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The Aristocratic Illusion

The Aristocratic Illusion

They’re not as smart as they think they are.

If you draw your sustenance from the government—as an employee, contractor, or beneficiary of redistributed funds—the money you receive comes from someone who had no choice whether or not you got paid. Except for those jobs the government mandates, private sector workers’ compensation comes from employers who have freely chosen to pay it. The jobs they perform are worth more to their employers than what they’re paid, or the jobs wouldn’t exist.

Here’s a new definition of aristocrat: a person legally entitled to take money from other people without their consent. This definition focuses on what aristocrats do and have done throughout the centuries, regardless of their labels.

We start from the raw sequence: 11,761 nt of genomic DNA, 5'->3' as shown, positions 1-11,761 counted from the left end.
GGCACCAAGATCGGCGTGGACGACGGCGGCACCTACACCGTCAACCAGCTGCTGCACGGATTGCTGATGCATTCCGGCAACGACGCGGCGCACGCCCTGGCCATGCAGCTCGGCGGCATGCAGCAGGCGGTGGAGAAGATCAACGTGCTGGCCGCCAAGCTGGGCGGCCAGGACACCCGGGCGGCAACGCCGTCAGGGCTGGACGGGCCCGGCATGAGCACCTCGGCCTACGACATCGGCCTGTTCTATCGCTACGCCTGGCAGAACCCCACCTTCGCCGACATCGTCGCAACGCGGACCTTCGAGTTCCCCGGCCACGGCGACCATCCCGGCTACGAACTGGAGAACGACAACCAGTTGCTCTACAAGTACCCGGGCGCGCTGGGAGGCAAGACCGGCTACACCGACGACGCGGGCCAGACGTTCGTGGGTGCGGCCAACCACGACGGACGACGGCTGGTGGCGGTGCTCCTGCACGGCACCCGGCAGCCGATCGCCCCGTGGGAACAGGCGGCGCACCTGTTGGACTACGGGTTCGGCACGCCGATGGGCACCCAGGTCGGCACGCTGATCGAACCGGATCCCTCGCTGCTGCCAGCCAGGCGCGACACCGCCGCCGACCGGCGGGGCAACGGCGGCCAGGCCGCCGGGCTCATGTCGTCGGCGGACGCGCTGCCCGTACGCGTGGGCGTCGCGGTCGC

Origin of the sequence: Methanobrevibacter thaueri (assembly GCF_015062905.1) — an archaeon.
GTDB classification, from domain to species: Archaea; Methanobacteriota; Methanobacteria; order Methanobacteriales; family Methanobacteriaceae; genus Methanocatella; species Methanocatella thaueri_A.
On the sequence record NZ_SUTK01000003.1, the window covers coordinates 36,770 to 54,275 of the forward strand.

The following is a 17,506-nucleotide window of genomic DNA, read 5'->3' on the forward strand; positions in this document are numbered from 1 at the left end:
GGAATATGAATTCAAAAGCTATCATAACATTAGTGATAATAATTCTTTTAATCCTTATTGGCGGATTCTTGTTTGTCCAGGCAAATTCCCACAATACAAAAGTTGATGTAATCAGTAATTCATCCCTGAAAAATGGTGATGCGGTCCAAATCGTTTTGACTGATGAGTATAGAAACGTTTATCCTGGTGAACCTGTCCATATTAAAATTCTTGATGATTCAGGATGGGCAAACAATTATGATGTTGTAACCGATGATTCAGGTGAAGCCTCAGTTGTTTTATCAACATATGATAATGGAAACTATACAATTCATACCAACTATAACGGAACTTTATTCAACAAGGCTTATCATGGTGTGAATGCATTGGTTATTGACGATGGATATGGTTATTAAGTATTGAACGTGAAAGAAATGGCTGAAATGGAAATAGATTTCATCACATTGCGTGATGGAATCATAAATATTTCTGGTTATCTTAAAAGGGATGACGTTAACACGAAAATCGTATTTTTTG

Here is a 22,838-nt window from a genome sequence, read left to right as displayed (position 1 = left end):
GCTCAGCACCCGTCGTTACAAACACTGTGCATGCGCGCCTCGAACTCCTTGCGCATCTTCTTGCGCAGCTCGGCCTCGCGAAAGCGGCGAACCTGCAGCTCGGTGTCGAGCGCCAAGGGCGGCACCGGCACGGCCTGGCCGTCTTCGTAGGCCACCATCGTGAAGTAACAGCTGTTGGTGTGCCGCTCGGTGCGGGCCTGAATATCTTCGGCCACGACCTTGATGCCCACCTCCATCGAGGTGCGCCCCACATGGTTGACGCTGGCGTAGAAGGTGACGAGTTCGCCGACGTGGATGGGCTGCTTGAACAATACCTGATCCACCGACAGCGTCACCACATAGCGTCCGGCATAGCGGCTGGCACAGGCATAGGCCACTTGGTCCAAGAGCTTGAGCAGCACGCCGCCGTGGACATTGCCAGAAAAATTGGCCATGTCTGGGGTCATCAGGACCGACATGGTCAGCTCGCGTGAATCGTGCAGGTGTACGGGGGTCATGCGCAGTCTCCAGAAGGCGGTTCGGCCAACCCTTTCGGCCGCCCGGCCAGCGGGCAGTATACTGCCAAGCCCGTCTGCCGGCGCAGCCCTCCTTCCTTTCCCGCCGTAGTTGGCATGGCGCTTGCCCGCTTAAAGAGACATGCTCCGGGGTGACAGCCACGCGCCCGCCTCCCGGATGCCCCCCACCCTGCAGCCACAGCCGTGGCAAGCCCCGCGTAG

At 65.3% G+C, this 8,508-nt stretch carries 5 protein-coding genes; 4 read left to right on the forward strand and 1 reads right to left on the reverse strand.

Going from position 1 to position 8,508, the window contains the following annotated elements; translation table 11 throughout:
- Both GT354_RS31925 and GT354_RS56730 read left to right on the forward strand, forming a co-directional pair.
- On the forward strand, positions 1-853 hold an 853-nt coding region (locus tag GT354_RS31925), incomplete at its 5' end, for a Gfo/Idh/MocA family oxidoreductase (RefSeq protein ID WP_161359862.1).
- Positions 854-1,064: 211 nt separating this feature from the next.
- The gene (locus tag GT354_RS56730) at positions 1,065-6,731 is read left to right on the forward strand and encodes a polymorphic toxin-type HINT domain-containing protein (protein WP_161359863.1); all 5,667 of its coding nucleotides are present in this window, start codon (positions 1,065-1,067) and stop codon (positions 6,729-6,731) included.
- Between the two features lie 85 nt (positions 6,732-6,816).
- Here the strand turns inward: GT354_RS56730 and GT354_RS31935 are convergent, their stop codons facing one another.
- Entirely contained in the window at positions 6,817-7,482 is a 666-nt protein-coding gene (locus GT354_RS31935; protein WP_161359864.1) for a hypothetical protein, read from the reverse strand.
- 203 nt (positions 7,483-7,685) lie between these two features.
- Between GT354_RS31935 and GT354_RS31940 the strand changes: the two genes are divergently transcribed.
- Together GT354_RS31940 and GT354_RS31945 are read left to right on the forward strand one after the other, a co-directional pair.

If you’re an aristocrat, the thought that you’re living on somebody else’s dime may cause psychological stress. All sorts of rationales have been concocted to justify this privileged position. The most straightforward is the protection racket. In exchange for their subjects’ money, aristocrats protect them from external invasion and preserve domestic order. It’s not a voluntary trade—the subjects can’t say no—but at least both sides get something from it.

However, “protection racket” doesn’t have quite the moral gloss aristocrats crave. Deities may not have been an aristocratic invention, but they jumped on the concept of divine favor to justify their position. It makes it harder to oppose the rulers if authority is bestowed by the gods or the government is a theocracy. Ultimately, regardless of rationale, the ideology always come down to: The aristocracy is superior to those they rule. The aristocrats have no trouble believing it; they have to psychologically justify their positions to themselves. The trick is to get the subjects to buy in.

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